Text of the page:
Poll finds that Wales would vote to rejoin the European Union

Our relationship with the European Union remains a divisive issue for Welsh voters.

More Welsh voters would vote to rejoin the European Union than those who would vote against in a referendum, a poll for ITV Wales has found.

Despite the relief that the UK and EU reached a last minute deal on their future relationship, 44% said they would vote to rejoin the European Union, as opposed to 38% who said no.

  • Yes to rejoining EU 44%

  • No to rejoining EU 38%

  • Don't Know 19%

Wales narrowly voted to leave the EU in the 2016 referendum and although most voters have not changed their mind, there has been a slight swing to a pro-EU position.

12% of Leave voters now say they would definitely vote to rejoin, 9% of Remain voters are certain that they would vote against.

A trade deal between the EU and UK was agreed in December Credit: PA

The poll results indicate that attitudes towards the EU are closely linked to party loyalty.

80% of those who voted Conservative at the 2019 General Election would vote against rejoining.

69% of those who voted Labour would vote in favour, as would 74% of Plaid Cymru supporters.

No party is currently arguing for another EU referendum, with rather more discussion of a referendum of Welsh Independence, which is backed by Plaid Cymru.

Support for independence in Wales has stabilised with 22% saying they would support an independent Wales

Although support for the idea has grown in the last two years, the polling figures seem to have stabilised:

  • Yes to Welsh Independence 22%

  • No to Welsh Independence 53%

  • Don't Know 25%

Although the poll showed increased support for Plaid Cymru, it suggested the party was heading for third place in this year's Senedd election. But if Labour needs Plaid support to stay in government, could Plaid secure a referendum as part of deal? The First Minister has said that would be wrong.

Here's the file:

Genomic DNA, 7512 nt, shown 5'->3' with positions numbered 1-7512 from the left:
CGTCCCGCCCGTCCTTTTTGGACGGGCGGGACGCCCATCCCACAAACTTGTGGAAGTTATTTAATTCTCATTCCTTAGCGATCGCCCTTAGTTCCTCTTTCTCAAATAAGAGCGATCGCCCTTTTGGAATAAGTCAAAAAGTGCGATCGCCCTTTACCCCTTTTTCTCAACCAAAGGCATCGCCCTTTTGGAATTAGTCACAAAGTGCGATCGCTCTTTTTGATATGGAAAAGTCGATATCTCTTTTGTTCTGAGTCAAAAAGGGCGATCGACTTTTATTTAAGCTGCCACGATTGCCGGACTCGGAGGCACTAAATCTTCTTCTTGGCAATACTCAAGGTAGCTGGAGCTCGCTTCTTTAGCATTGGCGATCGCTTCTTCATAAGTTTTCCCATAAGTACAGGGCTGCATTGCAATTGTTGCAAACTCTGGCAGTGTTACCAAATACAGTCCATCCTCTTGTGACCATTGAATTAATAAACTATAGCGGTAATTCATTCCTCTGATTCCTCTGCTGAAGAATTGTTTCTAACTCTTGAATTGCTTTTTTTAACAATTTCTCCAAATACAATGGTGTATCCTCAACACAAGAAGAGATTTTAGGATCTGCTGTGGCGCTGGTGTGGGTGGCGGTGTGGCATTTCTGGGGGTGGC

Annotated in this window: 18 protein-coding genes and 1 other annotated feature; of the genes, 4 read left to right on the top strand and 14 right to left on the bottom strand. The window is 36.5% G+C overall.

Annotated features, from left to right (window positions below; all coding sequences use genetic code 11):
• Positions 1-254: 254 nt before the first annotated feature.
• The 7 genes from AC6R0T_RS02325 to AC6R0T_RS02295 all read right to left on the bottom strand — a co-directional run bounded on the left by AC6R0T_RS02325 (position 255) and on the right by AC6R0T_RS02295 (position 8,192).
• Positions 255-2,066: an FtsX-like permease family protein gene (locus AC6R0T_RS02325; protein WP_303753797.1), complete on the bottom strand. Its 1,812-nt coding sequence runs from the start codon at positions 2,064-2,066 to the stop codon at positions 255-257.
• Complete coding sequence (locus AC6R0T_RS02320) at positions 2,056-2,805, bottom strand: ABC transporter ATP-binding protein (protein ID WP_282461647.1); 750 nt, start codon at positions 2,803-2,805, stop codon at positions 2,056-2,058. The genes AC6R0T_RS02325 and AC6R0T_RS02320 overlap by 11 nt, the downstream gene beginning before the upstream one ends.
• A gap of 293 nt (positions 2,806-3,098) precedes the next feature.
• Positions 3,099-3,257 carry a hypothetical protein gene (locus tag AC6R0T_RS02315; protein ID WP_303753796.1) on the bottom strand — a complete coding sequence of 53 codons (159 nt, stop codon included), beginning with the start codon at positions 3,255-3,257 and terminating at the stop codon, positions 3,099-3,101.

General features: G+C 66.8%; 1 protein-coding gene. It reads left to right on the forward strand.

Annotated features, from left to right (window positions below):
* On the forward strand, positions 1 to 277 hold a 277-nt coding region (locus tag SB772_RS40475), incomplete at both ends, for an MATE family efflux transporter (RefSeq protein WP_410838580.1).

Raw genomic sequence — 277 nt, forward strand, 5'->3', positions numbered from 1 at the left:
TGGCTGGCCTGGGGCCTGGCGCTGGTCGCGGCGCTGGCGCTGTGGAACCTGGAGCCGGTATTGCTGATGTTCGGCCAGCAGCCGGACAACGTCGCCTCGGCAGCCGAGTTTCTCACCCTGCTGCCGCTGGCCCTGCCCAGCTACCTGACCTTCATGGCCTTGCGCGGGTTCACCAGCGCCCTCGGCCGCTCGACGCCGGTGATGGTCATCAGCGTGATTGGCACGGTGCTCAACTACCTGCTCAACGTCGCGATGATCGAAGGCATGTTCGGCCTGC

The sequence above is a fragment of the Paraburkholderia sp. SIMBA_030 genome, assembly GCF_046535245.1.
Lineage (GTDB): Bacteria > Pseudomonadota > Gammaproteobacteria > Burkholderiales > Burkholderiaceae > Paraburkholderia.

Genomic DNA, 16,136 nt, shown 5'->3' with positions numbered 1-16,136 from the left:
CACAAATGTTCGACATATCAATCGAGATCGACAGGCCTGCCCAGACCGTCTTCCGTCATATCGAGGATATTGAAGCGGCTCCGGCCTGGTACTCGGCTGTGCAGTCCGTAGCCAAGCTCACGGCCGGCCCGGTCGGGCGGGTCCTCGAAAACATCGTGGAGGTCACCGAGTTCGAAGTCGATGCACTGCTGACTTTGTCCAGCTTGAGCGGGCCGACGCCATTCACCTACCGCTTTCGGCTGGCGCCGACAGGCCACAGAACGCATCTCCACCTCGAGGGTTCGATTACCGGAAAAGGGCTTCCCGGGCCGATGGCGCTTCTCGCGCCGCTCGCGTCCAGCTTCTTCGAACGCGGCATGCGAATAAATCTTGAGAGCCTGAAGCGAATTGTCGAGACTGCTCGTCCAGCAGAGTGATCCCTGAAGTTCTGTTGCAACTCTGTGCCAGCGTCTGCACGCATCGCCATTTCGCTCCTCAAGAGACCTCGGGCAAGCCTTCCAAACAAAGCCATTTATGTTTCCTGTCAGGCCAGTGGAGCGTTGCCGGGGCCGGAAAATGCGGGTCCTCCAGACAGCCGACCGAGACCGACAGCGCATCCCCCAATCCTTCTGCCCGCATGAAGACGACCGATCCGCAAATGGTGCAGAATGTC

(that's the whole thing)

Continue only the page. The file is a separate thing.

Mark Drakeford told Sharp End that it would be wrong to offer Plaid Cymru and independence referendum as part of anyb post-election deal.

On this week's Sharp End, Mark Drakeford said there wouldn't be a mandate for a referendum.

“My view on the referendum question is this. If a party in an election proposes a referendum, secures a majority, of course there should be a referendum because that then has won the democratic approval of people of Wales.

“If that isn’t the position there will be no mandate for anybody to go ahead with a referendum because parties not in favour of a referendum will be in the majority.

“The key thing is whether you can agree on a programme, not a political fix, not a deal between parties. It’s the hard work that goes into finding a programme for government that you can agree on if you can and then putting it to parties to see whether it can be endorsed."

The poll also suggested that there could be a couple of MSs from the Abolish the Welsh Assembly party elected to the next Senedd. There are also some Conservative candidates who would like to end devolution. But the poll found that was another idea not likely to be backed in a referendum:

  • Yes to abolishing the Senedd 26%

  • No to abolishing the Senedd 45%

  • Don't Know 30%

Ask to choose their main national identity, the poll found that people were slightly more likely to think of themselves as primarily Welsh.

A major factor in people's attitude to the EU, Welsh independence and devolution is their sense of national identity. Asked to pick just one nationality, more people said they are Welsh than said they're British:

  • Welsh 45%

  • British 41%

  • English 6%

  • Scottish 1%

  • Irish 1%

  • Other 3%

  • Don't Know 3%

The Welsh Political Barometer poll, for ITV Cymru Wales and Cardiff University, had a sample of 1,018 Welsh voters aged 16+. It was carried out online by YouGov from 11-14 January 2021.